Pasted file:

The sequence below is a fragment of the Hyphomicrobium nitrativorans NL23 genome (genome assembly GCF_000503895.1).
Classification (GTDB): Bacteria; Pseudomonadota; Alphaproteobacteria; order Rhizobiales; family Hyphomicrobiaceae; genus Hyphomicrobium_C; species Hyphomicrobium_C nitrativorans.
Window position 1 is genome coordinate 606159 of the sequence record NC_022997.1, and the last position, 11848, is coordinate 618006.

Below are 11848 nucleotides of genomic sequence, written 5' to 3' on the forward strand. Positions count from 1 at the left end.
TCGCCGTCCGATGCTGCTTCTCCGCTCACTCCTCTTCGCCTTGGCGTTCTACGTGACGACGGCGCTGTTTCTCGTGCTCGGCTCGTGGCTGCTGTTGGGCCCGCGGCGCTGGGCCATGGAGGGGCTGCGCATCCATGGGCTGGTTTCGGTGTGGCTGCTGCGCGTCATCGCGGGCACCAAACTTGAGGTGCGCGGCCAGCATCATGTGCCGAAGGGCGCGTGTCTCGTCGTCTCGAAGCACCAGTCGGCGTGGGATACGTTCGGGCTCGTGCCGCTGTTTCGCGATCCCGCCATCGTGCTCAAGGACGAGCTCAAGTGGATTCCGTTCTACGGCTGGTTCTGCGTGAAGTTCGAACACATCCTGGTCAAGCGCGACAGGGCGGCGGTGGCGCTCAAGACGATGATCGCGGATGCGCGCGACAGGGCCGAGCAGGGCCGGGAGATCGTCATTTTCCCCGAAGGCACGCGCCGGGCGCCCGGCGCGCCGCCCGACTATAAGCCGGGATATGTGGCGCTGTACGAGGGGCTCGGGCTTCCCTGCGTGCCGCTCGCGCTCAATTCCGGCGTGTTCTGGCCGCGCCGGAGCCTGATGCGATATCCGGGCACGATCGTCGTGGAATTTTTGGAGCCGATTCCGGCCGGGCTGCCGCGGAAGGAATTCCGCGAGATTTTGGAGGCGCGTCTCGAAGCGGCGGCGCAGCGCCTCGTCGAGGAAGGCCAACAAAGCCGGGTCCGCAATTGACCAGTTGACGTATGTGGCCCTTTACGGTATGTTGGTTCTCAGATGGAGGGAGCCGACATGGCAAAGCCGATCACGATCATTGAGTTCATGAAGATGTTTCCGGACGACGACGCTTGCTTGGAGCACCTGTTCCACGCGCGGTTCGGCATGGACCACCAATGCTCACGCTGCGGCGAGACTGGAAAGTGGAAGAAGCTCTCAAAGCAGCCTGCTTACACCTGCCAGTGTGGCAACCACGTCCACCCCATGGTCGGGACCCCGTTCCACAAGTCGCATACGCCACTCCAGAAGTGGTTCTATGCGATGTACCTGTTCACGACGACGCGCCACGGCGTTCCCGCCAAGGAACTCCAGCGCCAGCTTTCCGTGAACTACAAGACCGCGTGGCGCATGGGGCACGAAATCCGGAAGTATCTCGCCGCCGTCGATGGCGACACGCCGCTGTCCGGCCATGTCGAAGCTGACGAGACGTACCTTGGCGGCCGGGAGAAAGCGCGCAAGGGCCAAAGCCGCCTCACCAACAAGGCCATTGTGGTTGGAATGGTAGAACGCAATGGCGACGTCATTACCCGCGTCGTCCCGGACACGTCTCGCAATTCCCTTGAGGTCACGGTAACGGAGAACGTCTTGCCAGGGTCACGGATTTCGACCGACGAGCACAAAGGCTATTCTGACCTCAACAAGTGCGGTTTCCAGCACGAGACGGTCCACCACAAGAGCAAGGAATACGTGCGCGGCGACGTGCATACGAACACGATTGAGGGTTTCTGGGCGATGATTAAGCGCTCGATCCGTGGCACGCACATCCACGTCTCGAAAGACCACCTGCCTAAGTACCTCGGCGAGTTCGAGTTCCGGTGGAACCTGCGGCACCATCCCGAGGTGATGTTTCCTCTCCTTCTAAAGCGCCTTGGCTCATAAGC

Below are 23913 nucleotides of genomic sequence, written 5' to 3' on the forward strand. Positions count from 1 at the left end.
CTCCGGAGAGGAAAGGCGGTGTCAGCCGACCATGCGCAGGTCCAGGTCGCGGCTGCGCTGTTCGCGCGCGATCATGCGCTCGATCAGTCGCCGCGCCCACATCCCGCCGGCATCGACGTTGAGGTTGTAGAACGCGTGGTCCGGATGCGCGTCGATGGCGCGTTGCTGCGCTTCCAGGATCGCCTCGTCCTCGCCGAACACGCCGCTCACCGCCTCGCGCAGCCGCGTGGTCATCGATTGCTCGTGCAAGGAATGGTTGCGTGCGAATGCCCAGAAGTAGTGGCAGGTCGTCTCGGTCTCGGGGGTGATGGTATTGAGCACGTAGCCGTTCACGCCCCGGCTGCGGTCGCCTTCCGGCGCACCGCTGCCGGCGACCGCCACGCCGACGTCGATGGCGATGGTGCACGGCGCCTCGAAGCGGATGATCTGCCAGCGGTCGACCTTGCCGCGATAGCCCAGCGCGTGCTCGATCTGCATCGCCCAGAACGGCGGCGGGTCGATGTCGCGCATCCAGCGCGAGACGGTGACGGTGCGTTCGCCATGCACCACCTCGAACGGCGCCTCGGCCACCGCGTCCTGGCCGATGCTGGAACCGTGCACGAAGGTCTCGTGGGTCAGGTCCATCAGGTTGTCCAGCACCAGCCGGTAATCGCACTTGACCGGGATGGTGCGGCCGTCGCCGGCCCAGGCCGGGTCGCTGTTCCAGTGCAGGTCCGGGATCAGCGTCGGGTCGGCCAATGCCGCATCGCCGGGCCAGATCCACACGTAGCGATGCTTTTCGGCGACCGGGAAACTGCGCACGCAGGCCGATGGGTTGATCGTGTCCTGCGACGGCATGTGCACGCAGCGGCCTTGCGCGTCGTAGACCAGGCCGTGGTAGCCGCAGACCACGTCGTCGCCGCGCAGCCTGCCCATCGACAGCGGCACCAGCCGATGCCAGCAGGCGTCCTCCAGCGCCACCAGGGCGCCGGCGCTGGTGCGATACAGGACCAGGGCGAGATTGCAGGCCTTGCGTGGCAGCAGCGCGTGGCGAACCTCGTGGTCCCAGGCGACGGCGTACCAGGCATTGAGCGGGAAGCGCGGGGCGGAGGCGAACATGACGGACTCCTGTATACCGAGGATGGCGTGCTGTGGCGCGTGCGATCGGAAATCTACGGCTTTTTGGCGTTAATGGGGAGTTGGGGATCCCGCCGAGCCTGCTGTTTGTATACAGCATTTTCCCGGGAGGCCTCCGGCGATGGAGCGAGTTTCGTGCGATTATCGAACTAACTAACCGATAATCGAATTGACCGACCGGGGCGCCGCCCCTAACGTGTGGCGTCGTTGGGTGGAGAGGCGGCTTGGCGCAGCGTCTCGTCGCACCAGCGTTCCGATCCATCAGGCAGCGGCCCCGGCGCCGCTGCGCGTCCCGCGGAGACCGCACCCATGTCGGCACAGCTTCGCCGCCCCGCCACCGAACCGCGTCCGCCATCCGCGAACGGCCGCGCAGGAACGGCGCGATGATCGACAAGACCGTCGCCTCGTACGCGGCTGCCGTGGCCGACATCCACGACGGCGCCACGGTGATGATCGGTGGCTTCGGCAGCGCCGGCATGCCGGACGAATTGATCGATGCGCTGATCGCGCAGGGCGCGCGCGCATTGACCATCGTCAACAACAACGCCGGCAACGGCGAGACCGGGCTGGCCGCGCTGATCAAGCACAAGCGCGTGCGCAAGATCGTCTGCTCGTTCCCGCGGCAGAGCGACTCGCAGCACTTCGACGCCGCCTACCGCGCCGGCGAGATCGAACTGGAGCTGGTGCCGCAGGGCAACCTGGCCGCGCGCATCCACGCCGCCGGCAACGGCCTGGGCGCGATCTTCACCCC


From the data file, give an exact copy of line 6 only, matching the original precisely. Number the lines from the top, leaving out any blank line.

Below are 23913 nucleotides of genomic sequence, written 5' to 3' on the forward strand. Positions count from 1 at the left end.